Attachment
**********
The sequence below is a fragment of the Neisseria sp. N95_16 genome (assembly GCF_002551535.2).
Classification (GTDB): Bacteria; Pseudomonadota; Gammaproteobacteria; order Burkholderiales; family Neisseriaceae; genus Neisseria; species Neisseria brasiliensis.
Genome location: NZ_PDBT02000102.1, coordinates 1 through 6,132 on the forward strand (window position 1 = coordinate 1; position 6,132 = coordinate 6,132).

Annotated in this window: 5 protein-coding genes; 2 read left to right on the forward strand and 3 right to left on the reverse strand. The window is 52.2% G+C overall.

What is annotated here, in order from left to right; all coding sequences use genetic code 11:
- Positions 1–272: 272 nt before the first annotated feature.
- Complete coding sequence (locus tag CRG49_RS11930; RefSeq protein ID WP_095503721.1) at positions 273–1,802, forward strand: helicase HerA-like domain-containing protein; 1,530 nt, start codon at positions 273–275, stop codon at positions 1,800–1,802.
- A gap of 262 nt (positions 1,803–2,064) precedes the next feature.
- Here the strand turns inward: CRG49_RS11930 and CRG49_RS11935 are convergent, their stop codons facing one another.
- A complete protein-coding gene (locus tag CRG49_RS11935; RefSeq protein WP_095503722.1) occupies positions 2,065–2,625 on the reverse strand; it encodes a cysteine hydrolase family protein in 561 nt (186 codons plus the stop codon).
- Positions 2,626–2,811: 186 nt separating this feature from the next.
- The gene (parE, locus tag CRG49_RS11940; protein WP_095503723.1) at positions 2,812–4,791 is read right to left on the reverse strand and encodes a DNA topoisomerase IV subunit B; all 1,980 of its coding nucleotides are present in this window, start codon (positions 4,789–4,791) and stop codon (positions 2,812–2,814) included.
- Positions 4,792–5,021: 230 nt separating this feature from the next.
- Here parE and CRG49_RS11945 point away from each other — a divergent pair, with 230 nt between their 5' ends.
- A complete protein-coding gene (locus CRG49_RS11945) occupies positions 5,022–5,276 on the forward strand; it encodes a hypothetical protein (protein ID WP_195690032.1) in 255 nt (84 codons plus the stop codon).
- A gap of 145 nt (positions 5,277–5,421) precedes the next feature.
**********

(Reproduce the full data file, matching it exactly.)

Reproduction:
The sequence below is a fragment of the Neisseria sp. N95_16 genome (assembly GCF_002551535.2).
Classification (GTDB): Bacteria; Pseudomonadota; Gammaproteobacteria; order Burkholderiales; family Neisseriaceae; genus Neisseria; species Neisseria brasiliensis.
Genome location: NZ_PDBT02000102.1, coordinates 1 through 6,132 on the forward strand (window position 1 = coordinate 1; position 6,132 = coordinate 6,132).

Annotated in this window: 5 protein-coding genes; 2 read left to right on the forward strand and 3 right to left on the reverse strand. The window is 52.2% G+C overall.

What is annotated here, in order from left to right; all coding sequences use genetic code 11:
- Positions 1–272: 272 nt before the first annotated feature.
- Complete coding sequence (locus tag CRG49_RS11930; RefSeq protein ID WP_095503721.1) at positions 273–1,802, forward strand: helicase HerA-like domain-containing protein; 1,530 nt, start codon at positions 273–275, stop codon at positions 1,800–1,802.
- A gap of 262 nt (positions 1,803–2,064) precedes the next feature.
- Here the strand turns inward: CRG49_RS11930 and CRG49_RS11935 are convergent, their stop codons facing one another.
- A complete protein-coding gene (locus tag CRG49_RS11935; RefSeq protein WP_095503722.1) occupies positions 2,065–2,625 on the reverse strand; it encodes a cysteine hydrolase family protein in 561 nt (186 codons plus the stop codon).
- Positions 2,626–2,811: 186 nt separating this feature from the next.
- The gene (parE, locus tag CRG49_RS11940; protein WP_095503723.1) at positions 2,812–4,791 is read right to left on the reverse strand and encodes a DNA topoisomerase IV subunit B; all 1,980 of its coding nucleotides are present in this window, start codon (positions 4,789–4,791) and stop codon (positions 2,812–2,814) included.
- Positions 4,792–5,021: 230 nt separating this feature from the next.
- Here parE and CRG49_RS11945 point away from each other — a divergent pair, with 230 nt between their 5' ends.
- A complete protein-coding gene (locus CRG49_RS11945) occupies positions 5,022–5,276 on the forward strand; it encodes a hypothetical protein (protein ID WP_195690032.1) in 255 nt (84 codons plus the stop codon).
- A gap of 145 nt (positions 5,277–5,421) precedes the next feature.